More generally, I would argue that this is not so much an indictment of prejudice against online education, but instead a more general problem with teaching in higher education. Surveys like this one by Inside Higher Ed show that faculty members are not responding progressively and proactively to the many teaching challenges we face, with digital literacy being just one of those challenges.

 

I wrote a long response to this Inside Higher Ed survey four years ago which I published at Medium:

Devotedly Digital: Why I Love Teaching Online

 

screenshot of Medium post

 

I re-read that essay this morning, and I would stand by all the things I said there (even more passionately now!) ... although it was great to see one really big change: I wrote that article when we were still using D2L at my school. We are now using Canvas, so that means I can share OPEN Canvas courses and other resources in order to help expand faculty members' knowledge about what is possible when teaching online. So, THANK YOU as always to Canvas for letting us make our courses open, and also for providing this Community space where we can connect and share ideas about teaching and learning. Here are my Canvas courses: Myth.MythFolklore.net and India.MythFolklore.net, plus I have many open Canvas resource spaces like CanInnovate.LauraGibbs.net.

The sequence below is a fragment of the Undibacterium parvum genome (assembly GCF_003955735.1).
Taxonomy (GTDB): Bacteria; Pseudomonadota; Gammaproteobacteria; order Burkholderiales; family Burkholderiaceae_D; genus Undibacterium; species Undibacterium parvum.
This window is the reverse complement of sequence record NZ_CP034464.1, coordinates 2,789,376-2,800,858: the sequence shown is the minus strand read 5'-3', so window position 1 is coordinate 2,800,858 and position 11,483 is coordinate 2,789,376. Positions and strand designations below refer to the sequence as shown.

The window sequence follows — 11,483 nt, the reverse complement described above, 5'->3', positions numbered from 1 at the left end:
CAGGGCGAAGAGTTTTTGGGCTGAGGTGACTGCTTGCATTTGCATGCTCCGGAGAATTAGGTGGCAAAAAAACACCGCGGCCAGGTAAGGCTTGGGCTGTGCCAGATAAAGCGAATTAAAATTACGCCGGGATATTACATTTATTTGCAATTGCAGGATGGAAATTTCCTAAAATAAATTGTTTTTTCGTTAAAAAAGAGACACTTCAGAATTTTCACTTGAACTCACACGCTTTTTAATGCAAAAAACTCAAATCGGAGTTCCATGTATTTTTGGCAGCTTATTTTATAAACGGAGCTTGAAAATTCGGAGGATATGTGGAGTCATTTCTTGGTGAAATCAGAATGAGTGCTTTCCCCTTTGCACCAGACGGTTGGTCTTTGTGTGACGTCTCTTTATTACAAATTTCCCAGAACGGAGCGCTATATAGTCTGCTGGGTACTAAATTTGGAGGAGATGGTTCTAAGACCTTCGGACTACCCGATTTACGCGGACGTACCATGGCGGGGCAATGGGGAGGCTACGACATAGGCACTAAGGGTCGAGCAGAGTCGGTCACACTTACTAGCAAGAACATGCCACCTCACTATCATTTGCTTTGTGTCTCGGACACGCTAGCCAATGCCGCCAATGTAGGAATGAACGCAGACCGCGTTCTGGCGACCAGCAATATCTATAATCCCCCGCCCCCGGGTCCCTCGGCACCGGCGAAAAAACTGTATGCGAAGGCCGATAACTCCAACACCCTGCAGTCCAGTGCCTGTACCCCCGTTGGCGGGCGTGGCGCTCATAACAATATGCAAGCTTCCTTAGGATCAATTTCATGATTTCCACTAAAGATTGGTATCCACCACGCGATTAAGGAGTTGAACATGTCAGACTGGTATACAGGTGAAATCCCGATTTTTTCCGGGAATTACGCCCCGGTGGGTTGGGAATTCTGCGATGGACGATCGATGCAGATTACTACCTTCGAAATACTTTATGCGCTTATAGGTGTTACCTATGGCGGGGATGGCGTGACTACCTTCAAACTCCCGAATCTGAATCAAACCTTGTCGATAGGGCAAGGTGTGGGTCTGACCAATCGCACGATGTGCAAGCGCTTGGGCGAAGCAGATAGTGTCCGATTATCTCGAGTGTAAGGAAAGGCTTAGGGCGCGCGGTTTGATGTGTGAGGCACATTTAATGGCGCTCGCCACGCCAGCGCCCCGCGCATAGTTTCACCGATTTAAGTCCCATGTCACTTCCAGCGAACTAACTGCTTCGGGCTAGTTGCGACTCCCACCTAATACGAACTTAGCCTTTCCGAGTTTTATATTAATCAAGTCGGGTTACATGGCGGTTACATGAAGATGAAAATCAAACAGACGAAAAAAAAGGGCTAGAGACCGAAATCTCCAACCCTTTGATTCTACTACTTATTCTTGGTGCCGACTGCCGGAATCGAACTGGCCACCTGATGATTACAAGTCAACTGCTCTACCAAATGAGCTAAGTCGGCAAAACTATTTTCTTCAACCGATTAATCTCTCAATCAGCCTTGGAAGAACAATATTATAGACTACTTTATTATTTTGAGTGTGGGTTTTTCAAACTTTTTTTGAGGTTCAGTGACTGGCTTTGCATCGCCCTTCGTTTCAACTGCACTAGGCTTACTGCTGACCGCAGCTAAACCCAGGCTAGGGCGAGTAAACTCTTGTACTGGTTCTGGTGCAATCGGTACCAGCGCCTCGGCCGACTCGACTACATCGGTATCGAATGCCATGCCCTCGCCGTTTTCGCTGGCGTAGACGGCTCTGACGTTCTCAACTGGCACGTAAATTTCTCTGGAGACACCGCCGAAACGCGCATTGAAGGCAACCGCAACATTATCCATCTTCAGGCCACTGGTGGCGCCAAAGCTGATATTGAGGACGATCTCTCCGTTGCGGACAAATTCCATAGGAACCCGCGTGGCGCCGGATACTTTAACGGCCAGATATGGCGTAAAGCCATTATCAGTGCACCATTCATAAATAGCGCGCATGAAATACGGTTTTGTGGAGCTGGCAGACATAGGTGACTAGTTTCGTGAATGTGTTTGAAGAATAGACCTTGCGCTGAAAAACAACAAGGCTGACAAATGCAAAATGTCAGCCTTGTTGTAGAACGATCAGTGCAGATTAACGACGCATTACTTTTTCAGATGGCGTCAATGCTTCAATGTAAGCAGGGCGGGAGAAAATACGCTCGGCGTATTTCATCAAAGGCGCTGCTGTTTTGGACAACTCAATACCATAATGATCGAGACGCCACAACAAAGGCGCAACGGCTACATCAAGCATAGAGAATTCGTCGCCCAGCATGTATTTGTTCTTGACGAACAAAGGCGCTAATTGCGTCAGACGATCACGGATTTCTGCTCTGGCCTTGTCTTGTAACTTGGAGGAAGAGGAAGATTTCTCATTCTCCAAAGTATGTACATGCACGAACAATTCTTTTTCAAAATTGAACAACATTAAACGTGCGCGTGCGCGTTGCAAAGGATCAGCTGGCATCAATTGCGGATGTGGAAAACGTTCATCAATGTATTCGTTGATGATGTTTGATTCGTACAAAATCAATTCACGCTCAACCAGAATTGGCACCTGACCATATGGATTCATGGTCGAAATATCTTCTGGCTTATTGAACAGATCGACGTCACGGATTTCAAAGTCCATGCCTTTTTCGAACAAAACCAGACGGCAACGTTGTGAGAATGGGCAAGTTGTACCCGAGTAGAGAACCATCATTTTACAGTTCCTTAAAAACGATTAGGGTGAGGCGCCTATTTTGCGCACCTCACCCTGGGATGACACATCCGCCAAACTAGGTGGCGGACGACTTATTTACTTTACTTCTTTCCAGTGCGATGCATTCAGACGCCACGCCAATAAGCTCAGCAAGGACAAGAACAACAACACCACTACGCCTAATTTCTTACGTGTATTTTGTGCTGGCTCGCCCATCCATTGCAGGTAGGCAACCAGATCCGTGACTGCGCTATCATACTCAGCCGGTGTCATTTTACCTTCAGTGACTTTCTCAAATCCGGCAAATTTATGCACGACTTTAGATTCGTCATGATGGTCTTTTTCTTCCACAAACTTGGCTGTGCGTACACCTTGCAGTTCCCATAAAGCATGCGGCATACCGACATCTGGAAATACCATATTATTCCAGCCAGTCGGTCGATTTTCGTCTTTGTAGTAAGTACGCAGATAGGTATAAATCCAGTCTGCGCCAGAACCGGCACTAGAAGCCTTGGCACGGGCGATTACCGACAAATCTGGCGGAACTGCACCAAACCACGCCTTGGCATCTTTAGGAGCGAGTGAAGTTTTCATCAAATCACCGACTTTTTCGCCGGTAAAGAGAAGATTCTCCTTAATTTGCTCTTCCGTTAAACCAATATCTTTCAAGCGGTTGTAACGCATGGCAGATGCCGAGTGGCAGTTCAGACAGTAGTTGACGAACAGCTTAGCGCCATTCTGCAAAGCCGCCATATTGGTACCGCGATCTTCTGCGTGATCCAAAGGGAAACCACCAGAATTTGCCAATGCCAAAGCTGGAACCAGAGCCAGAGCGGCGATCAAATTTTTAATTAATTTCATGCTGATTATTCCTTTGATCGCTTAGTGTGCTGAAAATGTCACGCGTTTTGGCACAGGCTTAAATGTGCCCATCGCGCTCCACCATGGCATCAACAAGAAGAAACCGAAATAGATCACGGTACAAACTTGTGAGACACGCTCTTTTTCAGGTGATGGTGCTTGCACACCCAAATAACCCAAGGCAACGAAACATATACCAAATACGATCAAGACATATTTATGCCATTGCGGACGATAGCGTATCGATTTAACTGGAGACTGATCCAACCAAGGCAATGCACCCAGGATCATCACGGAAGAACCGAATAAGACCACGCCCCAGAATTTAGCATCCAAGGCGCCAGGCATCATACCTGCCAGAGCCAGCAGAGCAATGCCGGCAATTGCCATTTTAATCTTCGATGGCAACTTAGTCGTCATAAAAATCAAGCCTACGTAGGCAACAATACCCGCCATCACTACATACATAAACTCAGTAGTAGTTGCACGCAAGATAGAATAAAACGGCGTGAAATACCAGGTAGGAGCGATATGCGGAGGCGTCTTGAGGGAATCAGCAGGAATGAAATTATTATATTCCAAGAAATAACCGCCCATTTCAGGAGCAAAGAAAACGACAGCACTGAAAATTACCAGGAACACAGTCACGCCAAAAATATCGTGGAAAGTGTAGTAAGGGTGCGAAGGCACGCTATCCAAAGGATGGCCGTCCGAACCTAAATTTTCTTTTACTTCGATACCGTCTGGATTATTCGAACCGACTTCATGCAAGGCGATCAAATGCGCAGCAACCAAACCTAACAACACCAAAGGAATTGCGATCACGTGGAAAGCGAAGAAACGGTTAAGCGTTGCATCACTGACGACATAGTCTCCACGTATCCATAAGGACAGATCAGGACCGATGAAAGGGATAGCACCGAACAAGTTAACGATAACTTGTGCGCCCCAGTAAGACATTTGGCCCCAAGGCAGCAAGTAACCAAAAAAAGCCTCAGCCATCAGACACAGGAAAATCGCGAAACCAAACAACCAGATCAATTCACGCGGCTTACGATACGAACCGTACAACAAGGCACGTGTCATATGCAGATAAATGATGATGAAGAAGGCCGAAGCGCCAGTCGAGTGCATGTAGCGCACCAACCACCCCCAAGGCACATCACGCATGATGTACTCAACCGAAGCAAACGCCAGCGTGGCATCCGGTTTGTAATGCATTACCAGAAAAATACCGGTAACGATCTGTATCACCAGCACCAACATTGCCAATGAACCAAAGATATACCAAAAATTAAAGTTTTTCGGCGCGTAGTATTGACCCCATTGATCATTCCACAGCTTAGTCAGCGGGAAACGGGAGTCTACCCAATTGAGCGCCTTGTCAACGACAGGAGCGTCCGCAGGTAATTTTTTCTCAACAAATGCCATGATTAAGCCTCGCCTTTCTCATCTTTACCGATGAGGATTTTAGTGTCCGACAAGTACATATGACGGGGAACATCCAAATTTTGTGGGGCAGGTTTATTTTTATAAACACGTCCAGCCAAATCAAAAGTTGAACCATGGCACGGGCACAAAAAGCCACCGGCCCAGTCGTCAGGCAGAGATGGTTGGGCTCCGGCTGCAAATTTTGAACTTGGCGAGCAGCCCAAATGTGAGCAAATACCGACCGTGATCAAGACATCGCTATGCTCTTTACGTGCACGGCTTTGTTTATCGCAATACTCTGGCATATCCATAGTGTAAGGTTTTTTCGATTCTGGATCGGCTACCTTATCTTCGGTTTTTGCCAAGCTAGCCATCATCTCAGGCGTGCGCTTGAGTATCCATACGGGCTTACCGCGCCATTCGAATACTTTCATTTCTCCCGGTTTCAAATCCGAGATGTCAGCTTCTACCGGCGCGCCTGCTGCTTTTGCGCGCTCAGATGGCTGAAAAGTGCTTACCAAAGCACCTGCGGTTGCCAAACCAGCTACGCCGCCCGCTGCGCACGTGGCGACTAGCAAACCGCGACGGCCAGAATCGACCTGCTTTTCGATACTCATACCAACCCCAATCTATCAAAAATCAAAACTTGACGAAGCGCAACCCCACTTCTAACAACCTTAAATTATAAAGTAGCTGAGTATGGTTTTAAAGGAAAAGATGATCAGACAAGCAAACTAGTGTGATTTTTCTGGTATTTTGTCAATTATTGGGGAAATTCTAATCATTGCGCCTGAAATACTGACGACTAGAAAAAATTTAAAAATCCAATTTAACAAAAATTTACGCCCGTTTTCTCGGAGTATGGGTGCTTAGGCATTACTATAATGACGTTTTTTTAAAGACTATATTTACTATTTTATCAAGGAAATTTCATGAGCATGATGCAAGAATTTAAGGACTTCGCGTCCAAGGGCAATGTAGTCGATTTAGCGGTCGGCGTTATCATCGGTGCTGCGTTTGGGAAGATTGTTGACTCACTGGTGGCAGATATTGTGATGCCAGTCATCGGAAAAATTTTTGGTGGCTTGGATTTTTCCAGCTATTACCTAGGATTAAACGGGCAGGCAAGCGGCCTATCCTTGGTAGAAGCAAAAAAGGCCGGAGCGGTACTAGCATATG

More than better technology, we need a better culture of teaching and learning, especially in higher education, and having open courses and open discussions is a big part of how that will happen.

 

cat upside down in tree

Open your mind with a new perspective.

 

 

P.S. Stefanie Sanders as you can imagine, I sure am glad they fixed that gremlin gobbling up the word online in time for me to write this post! :-)

For #TotalCoLearner this week, I want to reflect on some thoughts that came together as a result of preparing my presentation for Can*Innovate (I want to write up a post about the conference too -- which was FABULOUS -- but I am going to wait to do that until I can share some numbers about participation, as well as my own personal appreciation of the experience).

 

So, my presentation was on creativity; you can see the presentation and lots of supporting materials at the Canvas course I created to house it all: Can*Innovate presentation

 

One of the slides in the presentation was about my #TotalCoLearner experience, because I am more and more happy with that as I settle into my own learning routine for the semester; I'm still kicking myself for not having been a full 100% doing-all-the-work student in my classes every semester all these years. I would have learned so much more that way! But better late than never: I am going to be a student in my class every semester from now on, that's for sure.

 

totalcolearner slide

 

I also had an un-grading slide in the presentation, and apparently that provoked a lot of discussion in the chat, along with questions people asked me about afterwards:

 

punished by rewards slide

 

So, as I did my class homework on Saturday (I am so happy with my new story: Why The Bat's Wings Have No Feathers), I thought more and more about how the un-grading really is essential to the creative work my students are doing and also how it is essential to my ability to BE a student in my own class.